# L-BFGS

L-BFGS is an algorithm for quasi-Newton optimization. L-BFGS uses the Broyden–Fletcher–Goldfarb–Shanno update to approximate the Hessian matrix (L-BFGS stands for 'limited memory BFGS'). L-BFGS is particularly well suited for optimization problems with a large number of dimensions. This is because L-BFGS never explicitly forms or stores the Hessian matrix, which can be quite expensive when the number of dimensions $n\,\!$ becomes large. Instead, L-BFGS maintains a history of the past $m\,\!$ updates of the position $x\,\!$ and gradient $\nabla f(x)$, where generally the history $m\,\!$ can be short, often less than 10. These updates are used to implicitly do operations requiring the Hessian (or its inverse). While strictly, a straight-forward BFGS implementation at the $i\,\!$th iteration would represent the Hessian approximation as informed by all updates on $0 \ldots i-1$, L-BFGS does quite well using updates from only the most recent iterations $i-m \ldots i-1$.

## Representation

An L-BFGS implementation looks just like any other straight-forward quasi-Newton algorithm, with the exception that the process of getting the direction $d_k=-H_k g_k\,\!$. There are multiple published approaches to using a history of updates to form this direction vector. Here, we give a common approach, the so-called "two loop recursion" initially given by [1] and [2].

We'll take as given $x_k\,\!$, the position at the $k\,\!$th iteration, and $g_k=\nabla f(x_k)$ where $f\,\!$ is the function being minimized, where both are column vectors. Then we keep the updates $s_k = x_k - x_{k-1}\,\!$ and $y_k = g_k - g_{k-1}\,\!$. We'll define $r_k = \frac{1}{y^T_k s_k}$. $H^0_k\,\!$ will be the 'initial' approximate inverse Hessian that our estimate at iteration $k\,\!$ begins with. Then we can compute the (uphill) direction as follows :

$q = g_k\,\!$
For $i=m-1 \ldots 0$
$a_i = r_i s^T_i q\,\!$
$q = q - a_i y_i\,\!$
$z = H^{0}_k q$
For $i=0 \ldots m-1$
$b_i = r_i y^T_i z\,\!$
$z = z + s_i (a_i - b_i)\,\!$
$H_k g_k = z\,\!$

Commonly, the inverse Hessian $H^0_k\,\!$ is represented as a diagonal matrix, so that initially setting $z\,\!$ requires only an element-by-element multiplication.

Unfortunately, this two loop update only works for the inverse Hessian. Approaches to implementing L-BFGS using the direct approximate Hessian $B_k\,\!$ have also been developed, as have other means of approximating the inverse Hessian[3].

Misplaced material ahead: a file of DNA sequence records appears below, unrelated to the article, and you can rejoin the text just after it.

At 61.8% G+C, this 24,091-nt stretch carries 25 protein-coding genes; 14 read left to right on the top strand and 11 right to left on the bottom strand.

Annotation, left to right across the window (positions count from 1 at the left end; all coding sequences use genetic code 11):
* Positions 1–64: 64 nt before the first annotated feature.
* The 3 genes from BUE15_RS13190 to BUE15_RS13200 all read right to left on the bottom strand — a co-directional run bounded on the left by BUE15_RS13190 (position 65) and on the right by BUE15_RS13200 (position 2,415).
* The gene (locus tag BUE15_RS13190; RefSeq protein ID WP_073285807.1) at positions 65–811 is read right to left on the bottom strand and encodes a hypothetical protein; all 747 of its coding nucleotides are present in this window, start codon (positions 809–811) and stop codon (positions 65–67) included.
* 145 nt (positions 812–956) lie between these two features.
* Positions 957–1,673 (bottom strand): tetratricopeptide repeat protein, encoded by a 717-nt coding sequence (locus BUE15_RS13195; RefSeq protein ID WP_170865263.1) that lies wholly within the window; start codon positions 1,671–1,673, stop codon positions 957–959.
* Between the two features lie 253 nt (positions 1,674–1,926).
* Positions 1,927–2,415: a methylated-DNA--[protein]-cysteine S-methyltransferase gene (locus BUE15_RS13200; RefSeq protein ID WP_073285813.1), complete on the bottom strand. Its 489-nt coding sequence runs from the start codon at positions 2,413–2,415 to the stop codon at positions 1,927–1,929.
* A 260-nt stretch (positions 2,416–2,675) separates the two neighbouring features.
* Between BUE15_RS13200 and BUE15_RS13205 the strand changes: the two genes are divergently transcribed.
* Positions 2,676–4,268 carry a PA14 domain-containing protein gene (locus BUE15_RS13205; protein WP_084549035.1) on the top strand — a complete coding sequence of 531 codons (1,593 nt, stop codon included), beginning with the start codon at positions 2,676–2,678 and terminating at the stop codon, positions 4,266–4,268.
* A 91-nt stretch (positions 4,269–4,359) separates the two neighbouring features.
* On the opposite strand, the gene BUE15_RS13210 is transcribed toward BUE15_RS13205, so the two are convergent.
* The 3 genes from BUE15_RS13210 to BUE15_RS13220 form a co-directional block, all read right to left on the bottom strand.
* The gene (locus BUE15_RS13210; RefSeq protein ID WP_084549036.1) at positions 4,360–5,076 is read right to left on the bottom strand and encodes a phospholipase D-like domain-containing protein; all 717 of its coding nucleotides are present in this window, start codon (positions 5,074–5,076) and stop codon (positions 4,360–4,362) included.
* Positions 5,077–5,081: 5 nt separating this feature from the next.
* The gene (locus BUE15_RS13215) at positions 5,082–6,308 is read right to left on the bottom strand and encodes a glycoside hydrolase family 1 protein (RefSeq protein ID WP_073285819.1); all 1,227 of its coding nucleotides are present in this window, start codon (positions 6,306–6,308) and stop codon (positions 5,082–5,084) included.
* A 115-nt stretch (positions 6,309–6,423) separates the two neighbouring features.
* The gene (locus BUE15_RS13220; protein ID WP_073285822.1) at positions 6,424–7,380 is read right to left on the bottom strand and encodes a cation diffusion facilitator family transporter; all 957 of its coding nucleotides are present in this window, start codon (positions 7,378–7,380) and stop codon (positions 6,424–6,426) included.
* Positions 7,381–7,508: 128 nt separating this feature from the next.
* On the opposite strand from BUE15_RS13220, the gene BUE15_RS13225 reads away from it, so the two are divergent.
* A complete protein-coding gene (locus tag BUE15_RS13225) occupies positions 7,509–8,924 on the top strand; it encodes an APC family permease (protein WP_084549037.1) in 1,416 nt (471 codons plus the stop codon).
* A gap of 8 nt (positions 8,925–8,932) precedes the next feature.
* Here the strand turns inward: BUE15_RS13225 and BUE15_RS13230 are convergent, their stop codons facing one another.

## Implementation and variants

An early, open source implementation of L-BFGS in Fortran exists. Multiple other open source implementations have been produced by as translations of this Fortran code (e.g. this one in java). Other implementations exists (e.g. Matlab), frequently as part of generic optimization libraries (e.g. Mathematica) A variant which can handle box-constraints on the variables, L-BFGS-B also exists as ACM TOMS algorithm 778,[4] and can be called from R's optim general-purpose optimizer routing by using method="L-BFGS-B"[5]

## Works cited

1. H. Matthies and G. Strang. The solution of non linear finite element equations (1979), International Journal for Numerical Methods in Engineering 14, pp. 1613-1626.
2. J. Nocedal. Updating Quasi-Newton Matrices with Limited Storage (1980), Mathematics of Computation 35, pp. 773-782.
3. Byrd, R.H, Nocedal,J., and Schnabel, R.B. "Representations of Quasi-Newton Matrices and their use in Limited Memory Methods", (1994) Mathematical Programming, 63, 4, pp. 129-156
4. C. Zhu, R. H. Byrd and J. Nocedal. L-BFGS-B: Algorithm 778: L-BFGS-B, FORTRAN routines for large scale bound constrained optimization (1997), ACM Transactions on Mathematical Software, Vol 23, Num. 4, pp. 550-560
5.

## Works referenced

1. D. C. Liu and J. Nocedal. On the Limited Memory Method for Large Scale Optimization (1989), Mathematical Programming B, 45, 3, pp. 503-528.
2. R. H. Byrd, P. Lu and J. Nocedal. A Limited Memory Algorithm for Bound Constrained Optimization (1995), SIAM Journal on Scientific and Statistical Computing, 16, 5, pp. 1190-1208.